A recent study, “Stable individual differences in vocalisation and motor activity during acute stress in the domestic cat,” from the Universidad Nacional Autónoma de México in Mexico City looked at whether or not adult cats were consistent in how much they vocalized and moved around in a repeated stressful situation. The stressful situation in question was being placed in a cat carrier three times (with one week between each testing session) to see how consistent each cat’s behavior was.
The behaviors in question were primarily the number of meows, but also how much movement each cat showed. Why meowing and activity? “Isolation calls” are commonly used to look at stress responses because animals tend to vocalize a lot when they are socially isolated. For example, kittens in a previous study by the same team at UNAM would meow and wiggle around a lot when separated from their mothers. The studies showed that the amount of meowing and activity was consistent within individuals across experimental sessions. What that means is that kittens who were more vocal and active compared to other kittens at one week of age were are also more vocal and active compared to other kittens at two and three weeks of age. From this the authors concluded that the responses to stress (vocalizing and being active) were stable behavioral responses that might reflect personality.
So that was in kittens who were very small (under a month old)…so what about adult cats? The study included 40 adult shelter cats, between 8 months and 11 years old. All of the cats were healthy, and had cat beds, toys, litter boxes, food, and water – all that good stuff – in the shelter. The researchers brought each cat into an unfamiliar testing room and then they placed the cat inside a standard cat carrier. They left the cat alone in the room in the carrier for 2 minutes. After 2 minutes they took the cat out of the carrier and put them back into their standard shelter housing. All of the trials were video recorded.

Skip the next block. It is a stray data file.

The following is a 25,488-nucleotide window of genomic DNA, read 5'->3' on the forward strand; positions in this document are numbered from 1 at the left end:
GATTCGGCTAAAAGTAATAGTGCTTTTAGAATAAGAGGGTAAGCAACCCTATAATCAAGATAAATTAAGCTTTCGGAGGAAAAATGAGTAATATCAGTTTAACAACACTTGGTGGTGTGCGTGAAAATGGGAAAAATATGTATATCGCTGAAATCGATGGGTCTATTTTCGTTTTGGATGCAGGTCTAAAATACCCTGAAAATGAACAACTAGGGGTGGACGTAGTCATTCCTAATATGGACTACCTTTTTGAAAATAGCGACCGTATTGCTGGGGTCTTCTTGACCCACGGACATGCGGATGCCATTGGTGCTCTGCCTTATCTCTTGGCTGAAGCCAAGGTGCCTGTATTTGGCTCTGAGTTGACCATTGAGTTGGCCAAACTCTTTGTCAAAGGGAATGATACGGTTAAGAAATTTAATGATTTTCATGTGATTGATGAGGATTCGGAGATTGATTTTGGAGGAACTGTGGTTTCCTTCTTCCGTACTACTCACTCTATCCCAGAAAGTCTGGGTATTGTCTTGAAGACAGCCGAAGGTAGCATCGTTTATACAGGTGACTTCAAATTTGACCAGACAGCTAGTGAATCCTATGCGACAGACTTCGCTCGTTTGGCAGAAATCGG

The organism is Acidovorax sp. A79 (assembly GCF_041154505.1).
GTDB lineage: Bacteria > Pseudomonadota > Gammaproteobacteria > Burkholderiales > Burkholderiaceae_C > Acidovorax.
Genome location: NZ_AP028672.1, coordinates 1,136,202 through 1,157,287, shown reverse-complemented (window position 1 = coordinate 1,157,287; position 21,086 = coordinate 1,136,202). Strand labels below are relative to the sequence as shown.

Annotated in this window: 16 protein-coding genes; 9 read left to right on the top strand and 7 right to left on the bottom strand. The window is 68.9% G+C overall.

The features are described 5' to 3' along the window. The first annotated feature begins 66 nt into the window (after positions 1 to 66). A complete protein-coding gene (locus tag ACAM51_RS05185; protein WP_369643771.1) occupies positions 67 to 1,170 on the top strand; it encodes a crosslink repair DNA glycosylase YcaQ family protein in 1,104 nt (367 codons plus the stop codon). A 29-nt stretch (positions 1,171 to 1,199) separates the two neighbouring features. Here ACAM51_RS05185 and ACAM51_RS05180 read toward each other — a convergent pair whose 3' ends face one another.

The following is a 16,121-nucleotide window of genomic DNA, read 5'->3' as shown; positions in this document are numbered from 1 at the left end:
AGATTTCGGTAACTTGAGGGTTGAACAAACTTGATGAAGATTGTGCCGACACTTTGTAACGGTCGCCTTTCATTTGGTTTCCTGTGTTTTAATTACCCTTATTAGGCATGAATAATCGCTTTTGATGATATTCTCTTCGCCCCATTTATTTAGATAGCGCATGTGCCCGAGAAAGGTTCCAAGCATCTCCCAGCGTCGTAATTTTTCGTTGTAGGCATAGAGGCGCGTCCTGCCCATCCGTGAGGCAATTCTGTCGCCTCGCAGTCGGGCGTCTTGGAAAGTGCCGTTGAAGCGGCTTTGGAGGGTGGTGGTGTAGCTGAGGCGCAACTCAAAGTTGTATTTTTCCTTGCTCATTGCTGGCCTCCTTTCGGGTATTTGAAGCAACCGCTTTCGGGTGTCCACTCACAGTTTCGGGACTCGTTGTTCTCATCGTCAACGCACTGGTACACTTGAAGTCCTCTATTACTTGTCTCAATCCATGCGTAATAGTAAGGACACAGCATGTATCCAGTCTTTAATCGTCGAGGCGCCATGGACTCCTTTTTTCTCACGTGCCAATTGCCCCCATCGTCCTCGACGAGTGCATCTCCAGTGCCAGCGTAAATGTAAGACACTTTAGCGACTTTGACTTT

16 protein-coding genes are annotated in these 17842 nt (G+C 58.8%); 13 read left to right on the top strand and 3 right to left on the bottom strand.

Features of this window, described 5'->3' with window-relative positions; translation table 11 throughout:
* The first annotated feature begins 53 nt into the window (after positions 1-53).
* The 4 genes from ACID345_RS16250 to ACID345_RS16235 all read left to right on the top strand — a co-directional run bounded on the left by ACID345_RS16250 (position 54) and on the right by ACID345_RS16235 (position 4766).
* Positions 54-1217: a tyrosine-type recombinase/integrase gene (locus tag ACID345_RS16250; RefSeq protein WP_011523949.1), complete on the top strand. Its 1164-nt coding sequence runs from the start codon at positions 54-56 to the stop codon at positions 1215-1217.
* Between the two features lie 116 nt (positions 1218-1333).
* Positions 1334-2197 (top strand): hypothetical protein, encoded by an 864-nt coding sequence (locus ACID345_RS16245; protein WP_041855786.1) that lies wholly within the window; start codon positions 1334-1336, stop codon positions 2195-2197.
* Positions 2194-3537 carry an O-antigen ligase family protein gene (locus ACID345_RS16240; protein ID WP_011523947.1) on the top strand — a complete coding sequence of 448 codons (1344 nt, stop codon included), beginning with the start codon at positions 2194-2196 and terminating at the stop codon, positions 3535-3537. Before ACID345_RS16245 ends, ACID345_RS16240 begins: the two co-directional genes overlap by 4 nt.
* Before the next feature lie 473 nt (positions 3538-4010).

So what happened? First of all, there was an effect of age, such that older cats meowed less than younger cats. Further analyses revealed that during the first trial the cats were more active while being confined in the carrier, but as trials continued, the cats moved less. Perhaps they habituated to being in the carrier across the three sessions. Motor activity was not a stable measure because the cats were generally not very consistent in how active they were between weeks.
The number of vocalizations did not vary statistically between trials — there was consistency within an individual cat as to how much they meowed on each trial compared to other cats. Cats who meowed more in the carrier in week one were more likely to more the second and third times they were in a carrier. This is very similar to what the same researchers found regarding kittens!
There was no relationship between meowing and activity. Motor activity and vocalization may reflect two different aspects of responding to stress; perhaps vocalizing is more related to fear or the separation, and activity may be more related to how an animal responds to a stressful situation — do they have a more active or passive style? Are they trying to get out or of the carrier, are they frustrated or maybe they are more fearful and trying to lay low for safety reasons?
The researchers concluded that activity is maybe not the most consistent way to measure stress but vocalisation seems to be a potentially repeatable marker of stress in non-human animals. This finding is similar to what has been revealed in cows, pigs, horses, kittens and now adult cats! Vocalizations are also often linked to negative emotional states. The researchers propose that measuring vocalization may be an efficient way to measure the emotional state of animals, keeping in mind that in cats both the presence and absence of vocalization can be related to high levels of stress…so context is probably very important!!
The researchers propose that in the future looking at vocalizations in relationship to other stress responses (e.g., heart rate variability, stress hormones) could help determine whether or not vocalization is a good measure of being stressed out. Because meowing was consistent across the trials, how talkative a cat is in different situations may be one aspect of “stable individual differences” — aka “purrsonality.”
Urrutia, A., Martínez-Byer, S., Szenczi, P., Hudson, R., & Bánszegi, O. (2019). Stable individual differences in vocalisation and motor activity during acute stress in the domestic cat. Behavioural Processes.
Hudson, R., Chacha, J., Bánszegi, O., Szenczi, P., & Rödel, H. G. (2017). Highly stable individual differences in the emission of separation calls during early development in the domestic cat. Developmental Psychobiology, 59(3), 367-374.